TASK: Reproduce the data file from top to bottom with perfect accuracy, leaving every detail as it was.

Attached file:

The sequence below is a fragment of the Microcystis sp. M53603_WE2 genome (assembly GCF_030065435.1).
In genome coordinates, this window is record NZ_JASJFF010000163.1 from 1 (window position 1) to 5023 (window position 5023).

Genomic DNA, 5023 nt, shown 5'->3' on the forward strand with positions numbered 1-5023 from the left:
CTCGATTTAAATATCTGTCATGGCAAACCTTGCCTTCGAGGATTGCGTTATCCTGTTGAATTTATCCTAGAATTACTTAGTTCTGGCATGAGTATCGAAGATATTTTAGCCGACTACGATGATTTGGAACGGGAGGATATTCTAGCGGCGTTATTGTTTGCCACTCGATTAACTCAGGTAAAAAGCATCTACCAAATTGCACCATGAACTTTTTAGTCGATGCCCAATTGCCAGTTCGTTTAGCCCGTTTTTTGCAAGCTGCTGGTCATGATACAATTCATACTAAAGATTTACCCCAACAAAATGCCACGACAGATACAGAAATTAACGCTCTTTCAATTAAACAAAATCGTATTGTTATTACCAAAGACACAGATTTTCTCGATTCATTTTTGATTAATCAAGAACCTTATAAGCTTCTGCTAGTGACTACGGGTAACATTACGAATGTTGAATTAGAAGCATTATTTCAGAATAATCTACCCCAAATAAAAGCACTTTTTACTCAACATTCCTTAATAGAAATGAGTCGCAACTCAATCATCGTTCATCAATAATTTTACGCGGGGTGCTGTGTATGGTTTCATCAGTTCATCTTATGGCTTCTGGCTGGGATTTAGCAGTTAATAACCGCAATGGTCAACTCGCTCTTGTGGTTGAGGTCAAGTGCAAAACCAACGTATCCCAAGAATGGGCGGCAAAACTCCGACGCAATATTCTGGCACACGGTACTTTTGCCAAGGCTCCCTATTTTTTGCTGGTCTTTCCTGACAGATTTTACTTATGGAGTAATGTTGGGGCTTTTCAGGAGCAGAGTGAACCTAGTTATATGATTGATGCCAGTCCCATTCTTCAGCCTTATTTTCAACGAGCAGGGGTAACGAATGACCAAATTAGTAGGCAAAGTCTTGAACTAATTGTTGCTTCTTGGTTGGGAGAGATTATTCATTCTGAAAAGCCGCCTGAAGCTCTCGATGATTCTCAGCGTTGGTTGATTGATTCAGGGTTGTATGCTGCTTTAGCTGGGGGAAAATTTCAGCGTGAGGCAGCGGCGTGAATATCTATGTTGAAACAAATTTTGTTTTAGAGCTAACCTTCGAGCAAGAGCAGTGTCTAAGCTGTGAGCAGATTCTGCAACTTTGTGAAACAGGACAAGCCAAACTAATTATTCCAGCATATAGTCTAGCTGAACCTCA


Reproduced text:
The sequence below is a fragment of the Microcystis sp. M53603_WE2 genome (assembly GCF_030065435.1).
In genome coordinates, this window is record NZ_JASJFF010000163.1 from 1 (window position 1) to 5023 (window position 5023).

Genomic DNA, 5023 nt, shown 5'->3' on the forward strand with positions numbered 1-5023 from the left:
CTCGATTTAAATATCTGTCATGGCAAACCTTGCCTTCGAGGATTGCGTTATCCTGTTGAATTTATCCTAGAATTACTTAGTTCTGGCATGAGTATCGAAGATATTTTAGCCGACTACGATGATTTGGAACGGGAGGATATTCTAGCGGCGTTATTGTTTGCCACTCGATTAACTCAGGTAAAAAGCATCTACCAAATTGCACCATGAACTTTTTAGTCGATGCCCAATTGCCAGTTCGTTTAGCCCGTTTTTTGCAAGCTGCTGGTCATGATACAATTCATACTAAAGATTTACCCCAACAAAATGCCACGACAGATACAGAAATTAACGCTCTTTCAATTAAACAAAATCGTATTGTTATTACCAAAGACACAGATTTTCTCGATTCATTTTTGATTAATCAAGAACCTTATAAGCTTCTGCTAGTGACTACGGGTAACATTACGAATGTTGAATTAGAAGCATTATTTCAGAATAATCTACCCCAAATAAAAGCACTTTTTACTCAACATTCCTTAATAGAAATGAGTCGCAACTCAATCATCGTTCATCAATAATTTTACGCGGGGTGCTGTGTATGGTTTCATCAGTTCATCTTATGGCTTCTGGCTGGGATTTAGCAGTTAATAACCGCAATGGTCAACTCGCTCTTGTGGTTGAGGTCAAGTGCAAAACCAACGTATCCCAAGAATGGGCGGCAAAACTCCGACGCAATATTCTGGCACACGGTACTTTTGCCAAGGCTCCCTATTTTTTGCTGGTCTTTCCTGACAGATTTTACTTATGGAGTAATGTTGGGGCTTTTCAGGAGCAGAGTGAACCTAGTTATATGATTGATGCCAGTCCCATTCTTCAGCCTTATTTTCAACGAGCAGGGGTAACGAATGACCAAATTAGTAGGCAAAGTCTTGAACTAATTGTTGCTTCTTGGTTGGGAGAGATTATTCATTCTGAAAAGCCGCCTGAAGCTCTCGATGATTCTCAGCGTTGGTTGATTGATTCAGGGTTGTATGCTGCTTTAGCTGGGGGAAAATTTCAGCGTGAGGCAGCGGCGTGAATATCTATGTTGAAACAAATTTTGTTTTAGAGCTAACCTTCGAGCAAGAGCAGTGTCTAAGCTGTGAGCAGATTCTGCAACTTTGTGAAACAGGACAAGCCAAACTAATTATTCCAGCATATAGTCTAGCTGAACCTCA